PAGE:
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Bumpy Ride Ahead for EPIC Seniors

August 18, 2011

One of the vital safety net programs that underwent major changes in this year’s Executive Budget process is EPIC (Elderly Pharmaceutical Insurance Coverage program), New York’s prescription drug benefit for adults age 65 and older.  To help balance the state budget, the Governor and the Legislature agreed to cuts in the EPIC program, and amended sections of the NYS Elder Law affecting EPIC. 

This article provides an overview of the EPIC changes, the impact they will have on seniors and  discusses concrete steps to help seniors through the transition process.  

What are the Changes to the EPIC Program?

First – the good news. EPIC will continue to provide cost sharing assistance for seniors who reach the Medicare Part D coverage gap (“donut hole”).  Additionally, EPIC has expanded its Part D premium assistance benefit.

Now - the cuts to EPIC, which are being implemented in two phases. The first phase (relatively small impact) went into effect on July 1, 2011.  Phase 2, when the major cuts take effect, begins on January 1, 2012.

Phase 1 -- July 1, 2011 changes

The annual income threshold for the Part D monthly premium assistance program has increased by $3,000.  EPIC now pays monthly Part D premiums for seniors with incomes up to $23,000 (single)/$29,000 (married).

Another change affects ONLY EPIC deductible members – those who have to meet an annual deductible before EPIC coverage kicks in. 1  These members may see an increase in their out-of-pocket drug costs because of the elimination of the Part D deductible credit starting on July 1, 2011.  

Prior to July 1, 2011, EPIC had been applying the cost of monthly Part D premiums toward the seniors’ annual EPIC deductible.  Most seniors were given a $464 annual credit applied to their EPIC deductible (464 = 12 months x $38.67 – the monthly benchmark Part D premium amount).  Beginning on July 1, 2011, seniors can no longer use the Part D monthly premiums they pay as an allowable expense for EPIC deductible purposes, so EPIC eliminated the annual credit they had previously applied to members’ annual deductible amount. 

Some EPIC deductible members – those with incomes between $20,000-$23,000 (single)/$26,000-$29,000 (couples) – will be affected by both the expansion of Part D premium assistance and the elimination of the annual Part D deductible credit.  These members had been responsible for paying their own Part D premiums up through June 30, 2011, but as of July 2011 EPIC will pick up payment of these monthly premiums.  All the other “normal” EPIC deductible rules still apply (Part D premium credit eliminated from their annual Part D deductible, etc.). EPIC sent a mailing to all EPIC deductible members in May and June explaining the July 2011 changes. 

Phase 2 – January 1, 2012 Changes

Starting on January 1, 2012, EPIC will no longer provide:

  • Drug coverage for seniors without Part D
  • Seniors who don’t have Medicare Part D will no longer qualify for any EPIC assistance.  Those with retiree drug coverage, Medicare Advantage without drug coverage, and seniors who are not eligible for Medicare will be shut out of EPIC coverage entirely.
  • Payment of the annual Part D deductible (up to $320)
  • Seniors will be responsible to pay their own Part D deductible.  In 2012, the maximum annual Part D deductible is $320.
  • Assistance with Part D co-pays outside of coverage gap
  • This critical function of EPIC, which cushions seniors from high Part D co-pays, is being eliminated outside of the coverage gap.  EPIC will only step in to help with Part D cost sharing if and when a senior hits the Part D coverage gap.  Currently, the maximum co-pay for EPIC members is $20 per drug.  EPIC also has an annual co-pay cap; once the senior hits the cap, EPIC picks up 100% of the cost of future co-pays.   These provisions end on December 31, 2011.Beginning on January 1, seniors will be responsible for all of their Part D co-pays, with no limit, until and unless they hit the coverage gap.  Once they hit the coverage gap, the current  EPIC co-pay schedule applies -- $20 max per drug.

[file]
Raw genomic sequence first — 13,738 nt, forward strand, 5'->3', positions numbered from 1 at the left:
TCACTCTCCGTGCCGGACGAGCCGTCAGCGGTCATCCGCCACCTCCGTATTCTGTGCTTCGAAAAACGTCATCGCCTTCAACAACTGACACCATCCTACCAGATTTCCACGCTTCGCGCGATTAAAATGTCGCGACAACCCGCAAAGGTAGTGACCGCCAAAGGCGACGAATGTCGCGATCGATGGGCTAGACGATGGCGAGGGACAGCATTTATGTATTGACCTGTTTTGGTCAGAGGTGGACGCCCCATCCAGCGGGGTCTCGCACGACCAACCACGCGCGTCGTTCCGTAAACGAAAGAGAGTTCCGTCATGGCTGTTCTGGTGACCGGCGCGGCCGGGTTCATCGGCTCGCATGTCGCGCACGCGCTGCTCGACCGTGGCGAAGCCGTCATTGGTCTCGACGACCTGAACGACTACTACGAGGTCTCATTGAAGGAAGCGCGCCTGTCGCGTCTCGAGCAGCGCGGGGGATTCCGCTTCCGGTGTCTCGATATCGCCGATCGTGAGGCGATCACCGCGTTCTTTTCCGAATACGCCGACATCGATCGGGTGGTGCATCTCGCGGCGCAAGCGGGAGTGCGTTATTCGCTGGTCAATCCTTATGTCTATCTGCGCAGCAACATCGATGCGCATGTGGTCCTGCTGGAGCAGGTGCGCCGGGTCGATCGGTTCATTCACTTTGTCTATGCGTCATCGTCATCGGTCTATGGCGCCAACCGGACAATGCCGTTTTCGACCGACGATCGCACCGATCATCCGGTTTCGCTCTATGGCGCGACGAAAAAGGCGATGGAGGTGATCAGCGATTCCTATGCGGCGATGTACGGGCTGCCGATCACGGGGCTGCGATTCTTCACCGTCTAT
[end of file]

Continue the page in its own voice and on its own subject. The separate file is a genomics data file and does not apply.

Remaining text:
• Temporary emergency coverage for seniors pursuing a Part D appeal
  • If a Part D plan denies coverage, EPIC can no longer temporarily cover the drug while an appeal is being pursued. 

The drastically “slimmed down” EPIC program starting on January 1, 2012, will no longer have its “fee” and “deductible” structure.  It will offer free coverage to all seniors with annual incomes of up to  $35,000 (single) and $50,000 (married couples).  As previously mentioned, its two remaining functions will be to provide co-pay assistance for seniors who reach the Part D coverage gap and to pay monthly Part D premiums for lower income seniors, those with incomes up to $23,000 (single)/$29,000 (couples).   EPIC will continue to facilitate enrollment into the federal Part D Extra Help (Low Income Subsidy) Program as well as the Medicare Savings Programs.

To add to the mix of changes EPIC seniors will be facing, the Part D open enrollment period (OEP) is changing too.  Starting this fall, it runs from October 15 through December 7. 

EPIC is planning to notify all members about the upcoming changes to EPIC in September, before the start of the Part D OEP.  EPIC is also conducting an extensive outreach campaign to educate EPIC members, as well as physicians, pharmacists, HIICAPs, senior service providers and others about the upcoming changes.   EPIC has developed a “key points” fact sheet explaining the changes, which you can access at  http://www.health.ny.gov/health_care/epic/2001-12_key_points_and_faq.htm.

What are Some Ways to Help Seniors Adversely Affected by EPIC Changes?   The EPIC changes will result in many seniors paying more for their drugs in 2012, which will almost certainly present a hardship for most individuals.    Fortunately, there are concrete steps to offer seniors which should help cushion the blow of the upcoming EPIC changes.  A multi-pronged approach is recommended, though this article focuses heavily on maximizing enrollment into the Extra Help program:

1)   Checking for Extra Help Eligibility:  Getting into the Part D low income subsidy (also known LIS or “Extra Help”) is the best long term solution for EPIC members who are able to qualify for the subsidy.  This is because the federal Extra Help subsidy covers the monthly Part D premiums, the Part D deductible and most of the Part D co-pays; 2 additionally, there is no coverage gap for Extra Help recipients. 

There are three basic ways to qualify for the Extra Help subsidy:  1) receiving the Extra Help subsidy through the Social Security Administration (SSA);  2) receiving the Medicare Savings Program (MSP) benefit (which allows SSA to “deem” you into the Extra Help); and 3) receiving Medicaid (with or without spenddown), another form of “deemed” status.